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A Pornhub logo at the 2018 AVN Adult Entertainment Expo.

Pornhub will prohibit uploads from unverified users, effective immediately, the company announced Tuesday.

The new policy is part of a slate of “trust and safety” measures that come after the site faced an onslaught of criticism in recent days over allegations of hosting abusive and illegal content.

“Our core values such as inclusivity, freedom of expression and privacy are only possible when our platform is trusted by our users,” the company said in a statement announcing the changes. “Every online platform has the moral responsibility to join this fight, and it requires collective action and constant vigilance.”

The site will limit uploads to content partners and people in the Model Program, effective immediately. The company said it will create a new verification process next year to allow any user who goes through an identification process to upload content.

Pornhub will also ban downloads from the site, with the exception of paid content from the Model Program, whose users are verified. It will also expand moderation with a new team dedicated to auditing the site. It will release a report on moderation results next year, including details about child sexual abuse materials found on the platform.

The changes come after a scathing op-ed in the New York Times that detailed allegations of child abuse and sexual assault videos on the site.

MindGeek, Pornhub’s parent company, is based in Canada. The op-ed prompted concern from Canadian Prime Minister Justin Trudeau, along with investigations from Visa and Mastercard.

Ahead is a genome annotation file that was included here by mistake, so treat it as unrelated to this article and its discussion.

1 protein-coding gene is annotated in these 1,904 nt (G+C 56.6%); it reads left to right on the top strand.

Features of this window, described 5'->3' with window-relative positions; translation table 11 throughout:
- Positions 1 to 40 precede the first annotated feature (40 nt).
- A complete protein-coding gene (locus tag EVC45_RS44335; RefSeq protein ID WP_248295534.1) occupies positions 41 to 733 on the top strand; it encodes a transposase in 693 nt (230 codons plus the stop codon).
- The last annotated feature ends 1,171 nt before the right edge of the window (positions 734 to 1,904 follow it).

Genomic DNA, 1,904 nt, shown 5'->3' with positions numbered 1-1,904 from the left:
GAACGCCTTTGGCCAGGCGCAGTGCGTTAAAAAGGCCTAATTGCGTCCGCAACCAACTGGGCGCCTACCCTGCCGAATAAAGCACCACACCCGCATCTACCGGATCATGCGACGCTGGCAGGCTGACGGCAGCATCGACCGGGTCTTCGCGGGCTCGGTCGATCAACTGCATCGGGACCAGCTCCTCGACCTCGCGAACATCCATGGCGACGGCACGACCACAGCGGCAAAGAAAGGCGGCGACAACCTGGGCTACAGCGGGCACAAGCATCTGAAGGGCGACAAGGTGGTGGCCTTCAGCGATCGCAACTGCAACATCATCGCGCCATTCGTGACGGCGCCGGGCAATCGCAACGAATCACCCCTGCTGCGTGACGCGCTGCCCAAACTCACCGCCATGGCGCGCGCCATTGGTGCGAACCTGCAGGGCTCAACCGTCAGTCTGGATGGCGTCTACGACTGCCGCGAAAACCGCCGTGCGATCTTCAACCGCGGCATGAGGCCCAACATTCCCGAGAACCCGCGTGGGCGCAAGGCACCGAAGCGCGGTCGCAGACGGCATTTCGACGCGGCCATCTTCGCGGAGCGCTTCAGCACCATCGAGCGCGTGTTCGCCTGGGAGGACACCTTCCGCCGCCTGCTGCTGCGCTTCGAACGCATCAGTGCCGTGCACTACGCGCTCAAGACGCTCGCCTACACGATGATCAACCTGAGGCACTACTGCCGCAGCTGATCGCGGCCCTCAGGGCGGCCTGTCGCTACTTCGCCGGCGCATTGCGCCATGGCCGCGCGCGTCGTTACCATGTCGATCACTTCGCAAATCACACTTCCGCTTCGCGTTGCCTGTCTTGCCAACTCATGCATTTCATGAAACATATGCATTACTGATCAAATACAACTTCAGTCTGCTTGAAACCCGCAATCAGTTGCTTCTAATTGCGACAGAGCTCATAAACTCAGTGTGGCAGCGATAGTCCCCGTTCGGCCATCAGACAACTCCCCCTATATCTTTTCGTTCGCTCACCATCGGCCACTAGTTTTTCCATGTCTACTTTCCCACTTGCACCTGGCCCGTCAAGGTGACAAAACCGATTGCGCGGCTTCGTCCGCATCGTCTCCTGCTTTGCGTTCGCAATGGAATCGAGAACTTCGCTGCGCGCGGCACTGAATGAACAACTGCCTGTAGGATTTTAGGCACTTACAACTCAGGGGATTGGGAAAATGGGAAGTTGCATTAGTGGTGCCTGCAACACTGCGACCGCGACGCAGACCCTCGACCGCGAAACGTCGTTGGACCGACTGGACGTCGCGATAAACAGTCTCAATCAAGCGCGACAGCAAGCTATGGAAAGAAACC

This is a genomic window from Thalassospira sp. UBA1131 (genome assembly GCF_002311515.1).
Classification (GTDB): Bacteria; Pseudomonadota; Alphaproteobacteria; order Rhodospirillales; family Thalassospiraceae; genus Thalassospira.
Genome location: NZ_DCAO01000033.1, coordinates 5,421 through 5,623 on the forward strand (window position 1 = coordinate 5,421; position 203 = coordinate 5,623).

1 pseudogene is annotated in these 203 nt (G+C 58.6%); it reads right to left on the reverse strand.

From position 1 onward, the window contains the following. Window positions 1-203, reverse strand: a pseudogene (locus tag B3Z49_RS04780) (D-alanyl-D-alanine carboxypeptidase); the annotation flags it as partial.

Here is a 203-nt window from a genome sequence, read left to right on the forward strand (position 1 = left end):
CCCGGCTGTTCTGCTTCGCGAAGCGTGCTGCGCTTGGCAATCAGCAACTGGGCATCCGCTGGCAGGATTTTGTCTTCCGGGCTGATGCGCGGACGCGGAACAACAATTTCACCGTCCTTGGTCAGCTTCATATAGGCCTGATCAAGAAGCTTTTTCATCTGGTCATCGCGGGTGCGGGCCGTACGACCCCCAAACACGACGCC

Pornhub and other streaming sites have faced criticism for years from both the public and members of the porn industry over policies that allow anyone to upload content with little oversight.

The renewed scrutiny comes amid a public debate over how and when tech platforms like Facebook should be held accountable for user-generated content on their sites.

At the same time, the criticism has been fueled by a growing moral panic over sex trafficking. A petition to shut down the site led by Laila Mickelwait, an anti–sex work activist, received nearly 2 million signatures this summer.

Major questions remain over the implementation and efficacy of Pornhub’s measures. The requirements to become a verified user are minimal, and reporting from Vice last year showed that “fingerprinting” software that the company uses to prevent content from being reposted once it has been removed can be easily circumvented.

Pornhub did not immediately respond to a request for comment.



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